Simulation Classification The FAA categorizes aviation ground trainers into three main categories: full flight simulators, flight training devices, and aviation training devices.
FFS: We’ll start first with the heavy hitters: flight simulators — or more accurately — full flight simulator (FFS). These more capable (and more expensive) training devices are required to have motion and visual capabilities. FFSs are sub-categorized into four levels, A through D, with Level D being the most sophisticated and having the most requirements, including six degrees of motion and realistic cockpit sounds. All levels of FFSs are objectively evaluated against airplane specific validation data (typically aircraft flight test data) to ensure that the FFS’s aerodynamics, flight controls characteristics, and ground handling characteristics represent a specific make, model, and series of aircraft. An FFS is often a “type” specific platform. It’s because of this that pilots can use a FFS to earn a type-rating without flying the actual aircraft. Many FAA-approved part 142 training centers use FFSs to train professional pilots for type ratings and to deliver the recurrency training required by regulation and insurance companies.
FTD: The next category is flight training devices, or FTDs. These devices are designed to represent a specific aircraft configuration and, depending upon the FTD’s qualification level, may include an enclosed cockpit and realistic visual references. They are not always motion capable but are sophisticated enough to provide training in preparation for commercial and airline transport pilot certificates, as well as other ratings. You can find specifics on these allowances in figure 1. FTDs are very popular with aviation-oriented universities and colleges. The airline industry also uses these devices extensively to train new hires or provide for upgrades (First Officer to Captain) and transition training (e.g., B-737 to B-747 aircraft), or for recurrency training. FTDs are sub-categorized into Levels 4 through 7. Levels 4, 5, and 6 apply to fixed wing devices, while Level 7 applies to helicopters. Incidentally, Levels 1 through 3 apply to older devices that are either no longer supported, grandfathered, or were recategorized elsewhere.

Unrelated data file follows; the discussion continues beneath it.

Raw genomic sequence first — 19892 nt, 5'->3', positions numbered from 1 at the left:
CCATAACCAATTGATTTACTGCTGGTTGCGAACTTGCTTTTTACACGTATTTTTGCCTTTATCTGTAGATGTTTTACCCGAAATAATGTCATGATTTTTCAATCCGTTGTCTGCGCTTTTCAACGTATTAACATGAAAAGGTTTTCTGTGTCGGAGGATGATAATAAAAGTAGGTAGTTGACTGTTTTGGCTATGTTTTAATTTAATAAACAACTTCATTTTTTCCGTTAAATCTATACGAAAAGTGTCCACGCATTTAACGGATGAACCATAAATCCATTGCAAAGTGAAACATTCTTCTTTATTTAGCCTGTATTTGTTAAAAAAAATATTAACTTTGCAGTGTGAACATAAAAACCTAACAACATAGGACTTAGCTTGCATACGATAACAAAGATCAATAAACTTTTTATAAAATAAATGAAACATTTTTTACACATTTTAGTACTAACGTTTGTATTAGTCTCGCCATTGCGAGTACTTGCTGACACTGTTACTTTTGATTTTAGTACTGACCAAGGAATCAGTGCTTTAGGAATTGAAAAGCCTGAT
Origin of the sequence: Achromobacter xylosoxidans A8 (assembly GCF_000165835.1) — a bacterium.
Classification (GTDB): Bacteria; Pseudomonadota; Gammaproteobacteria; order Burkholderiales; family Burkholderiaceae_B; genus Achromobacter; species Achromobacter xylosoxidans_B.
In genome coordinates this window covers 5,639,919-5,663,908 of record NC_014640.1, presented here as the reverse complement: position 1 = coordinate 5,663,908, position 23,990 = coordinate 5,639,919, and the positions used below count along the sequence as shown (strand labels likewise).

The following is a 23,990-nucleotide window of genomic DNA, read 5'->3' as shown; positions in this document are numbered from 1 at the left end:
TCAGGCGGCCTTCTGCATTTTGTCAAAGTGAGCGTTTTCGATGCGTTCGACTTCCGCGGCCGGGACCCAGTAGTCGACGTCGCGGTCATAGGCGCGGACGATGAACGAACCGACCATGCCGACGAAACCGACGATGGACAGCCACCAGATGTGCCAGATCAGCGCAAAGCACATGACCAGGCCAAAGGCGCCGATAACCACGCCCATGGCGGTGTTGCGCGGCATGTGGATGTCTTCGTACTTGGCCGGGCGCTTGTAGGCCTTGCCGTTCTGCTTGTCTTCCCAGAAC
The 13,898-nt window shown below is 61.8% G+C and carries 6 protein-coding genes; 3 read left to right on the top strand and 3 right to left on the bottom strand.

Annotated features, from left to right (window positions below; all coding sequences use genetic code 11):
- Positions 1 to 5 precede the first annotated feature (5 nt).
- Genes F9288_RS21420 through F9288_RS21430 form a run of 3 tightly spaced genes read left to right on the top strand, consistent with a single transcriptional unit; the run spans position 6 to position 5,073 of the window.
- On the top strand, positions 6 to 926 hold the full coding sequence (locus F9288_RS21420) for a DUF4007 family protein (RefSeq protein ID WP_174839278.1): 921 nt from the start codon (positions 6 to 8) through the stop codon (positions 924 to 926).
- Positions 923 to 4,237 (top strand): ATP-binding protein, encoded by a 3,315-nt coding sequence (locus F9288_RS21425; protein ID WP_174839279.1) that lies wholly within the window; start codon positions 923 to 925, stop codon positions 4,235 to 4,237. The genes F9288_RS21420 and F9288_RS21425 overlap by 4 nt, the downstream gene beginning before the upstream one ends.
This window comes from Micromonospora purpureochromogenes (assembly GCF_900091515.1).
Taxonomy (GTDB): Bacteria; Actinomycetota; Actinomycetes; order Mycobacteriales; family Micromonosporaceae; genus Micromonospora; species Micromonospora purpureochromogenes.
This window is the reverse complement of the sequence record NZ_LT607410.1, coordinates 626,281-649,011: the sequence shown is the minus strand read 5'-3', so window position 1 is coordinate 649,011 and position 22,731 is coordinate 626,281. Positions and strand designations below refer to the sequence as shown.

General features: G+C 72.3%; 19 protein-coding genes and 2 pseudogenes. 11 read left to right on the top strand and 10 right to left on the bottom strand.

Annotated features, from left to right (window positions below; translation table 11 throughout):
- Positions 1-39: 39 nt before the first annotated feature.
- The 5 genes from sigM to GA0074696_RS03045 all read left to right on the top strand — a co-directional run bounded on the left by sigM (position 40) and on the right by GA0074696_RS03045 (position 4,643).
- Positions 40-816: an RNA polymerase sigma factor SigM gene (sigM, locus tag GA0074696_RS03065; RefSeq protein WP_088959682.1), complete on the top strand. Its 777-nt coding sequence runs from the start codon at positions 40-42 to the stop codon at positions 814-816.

The Next Generation of ATDs
The Aviation Training Device or ATD, which is by far the most common option for GA flight training. In 2008, the FAA adopted Advisory Circular (AC) 61-136, FAA Approval of Aviation Training Devices and their use for Training and Experience, which helped reclassify and redefine standards for what were previously Level 1-3 FTDs and personal computer ATDs (PCATDs). The AC did so by introducing two new terms, the Basic ATD (BATD) and the Advanced ATD (AATD), along with providing corresponding performance standards and user guidelines. The AC also describes that policy and approvals for ATDs resides with the FAA’s General Aviation and Commercial Division and provides a clear outline of how these devices are to be evaluated and approved.